Platforms: PS4, Xbox One, and PC
Platform Reviewed On: PS4
Developer: Chamelon Games
Publisher: Chamelon Games
Genre: 3D-platformer, exploration, third-person shooter.
When I first learned of Tamarin, I was drawn in by that adorable main character design. And when I saw that twist in the trailer, I really got some Jet Force Gemini vibes. So I was at least mildly curious how Tamarin would turn out.
Tamarin’s story is pretty basic and largely non-existent for most of the game, though that’s not really an issue for a platformer. You play as a cute monkey looking creature whose house gets burned down and his family scattered following an attack of insects with guns. Not surprisingly, you go on a quest to find your relatives while dealing with the threat of the gun-totting insects who are messing up the land.
The designs of the main character and other animals you encounter are certainly aesthetically pleasing. Enemy design is perhaps a bit basic, and level design ranges from colorful to drab, boring looking areas (typically where the shooting sections start). Graphically the game is not very impressive – aside from the characters – having very dated looking textures. There’s no real voice-acting other than a weird narration section at the beginning that somehow tries to compress all the tutorials into one single info dump. The music is occasionally pleasing.
The gameplay is an odd mix of platforming and 3rd person shooting. Initially, the game introduces you to some typically 3D platforming, until it suddenly switches up to TPS gameplay. The gameplay loop consists of finding fireflies to unlock doors to the insect strongholds. In there, you switch to your guns by talking to a hedgehog, who acts as your shopkeeper, trading new weapons and upgrades for collectibles. These sections are quite discreet. You can’t enter them without switching to your guns, and you won’t get very far in the platforming areas with your guns, as you’re only relegated to short jumps and walking. This transition in gameplay does feel a bit jarring, though, and could have been done more elegantly.
There’s both a lot and not a lot to say about the gameplay overall. There’s nothing particularly eye-catching about the gameplay in particular. It’s all very basic platforming and shooting, to the point I kinda wished they had settled to one type of gameplay and added more depth to it. Shooting, in particular, is nothing more than pulling the trigger and running. Most of the time, you proceed by killing all the enemies in a section to unlock a gate to the next area. There are some ammo upgrades, and if you’re lucky, a new weapon from the hedgehog to be found, but that’s about it. Well, that and rescuing birds that net you more fireflies later on, though they’re as liable to die by enemy gunfire as they are by your own ñ. The latter manages to actually make you feel rather bad about it (though you can always come back to try again).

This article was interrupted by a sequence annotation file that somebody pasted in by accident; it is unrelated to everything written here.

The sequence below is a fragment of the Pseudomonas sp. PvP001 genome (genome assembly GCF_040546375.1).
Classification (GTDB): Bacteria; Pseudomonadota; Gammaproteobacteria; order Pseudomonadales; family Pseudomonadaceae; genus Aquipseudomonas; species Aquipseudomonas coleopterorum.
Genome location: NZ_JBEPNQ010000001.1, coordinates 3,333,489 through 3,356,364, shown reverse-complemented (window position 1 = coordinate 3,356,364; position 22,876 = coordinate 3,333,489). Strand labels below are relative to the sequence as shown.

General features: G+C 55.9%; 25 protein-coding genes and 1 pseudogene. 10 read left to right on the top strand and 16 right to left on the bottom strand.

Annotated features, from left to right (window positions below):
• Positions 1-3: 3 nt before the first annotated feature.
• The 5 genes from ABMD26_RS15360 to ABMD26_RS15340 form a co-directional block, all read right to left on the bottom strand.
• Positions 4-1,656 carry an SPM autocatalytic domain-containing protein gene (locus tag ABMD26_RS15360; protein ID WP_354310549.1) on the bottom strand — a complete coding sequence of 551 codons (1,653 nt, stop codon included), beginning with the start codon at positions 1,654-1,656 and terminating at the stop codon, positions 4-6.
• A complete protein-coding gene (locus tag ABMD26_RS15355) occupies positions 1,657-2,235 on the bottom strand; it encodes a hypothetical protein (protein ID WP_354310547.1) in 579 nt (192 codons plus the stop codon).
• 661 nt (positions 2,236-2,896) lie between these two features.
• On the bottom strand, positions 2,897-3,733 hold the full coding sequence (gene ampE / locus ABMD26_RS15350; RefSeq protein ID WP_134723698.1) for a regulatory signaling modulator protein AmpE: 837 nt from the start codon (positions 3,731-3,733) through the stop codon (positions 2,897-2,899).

Unfortunately, as little as there is to say about shooting mechanics by itself, there’s a lot to say about its shortcomings. Shooting controls are floaty and imprecise; in particular, aiming is a pain in the monkey’s behind, and the game isn’t shy in forcing you to manually aim to take down swarms of enemies. Enemy AI is bad. If they aren’t running straight out of the cover into your spray of a bullet, they’re running straight into you, ironically often doing more damage that way than with their bullets. Checkpoints are oddly placed; they’re often too far from sections where you may likely die ñ like with rocket-launcher wielding foes ñ, and yet I also found them so close to each other that I didn’t understand the purpose of it. Coupled with a badly placed camera, I can’t say the shooting sections are particularly enjoyable.
The platforming isn’t much better, being very basic and suffering from the same camera and floaty controls. And of course, the game is once again not shy in asking for precise jumps and traversal. The best compliment I can give it is that it’s not fundamentally broken, though I did encounter a bug or crash here and there.
Conclusion and Score:
Tamarin feels like a game from a bygone era like Yooka-Laylee, and just like that game, it hasn’t taken any of the lessons learned since resulting in a very frustrating experience. Having an adorable protagonist isn’t enough to save this game from being just mediocre. In the end, Tamarin is a failed attempt to evoke nostalgia with an awkward combination of two gameplay styles that ends up feeling like two halves of different games yet poorly implemented. Truly a shame.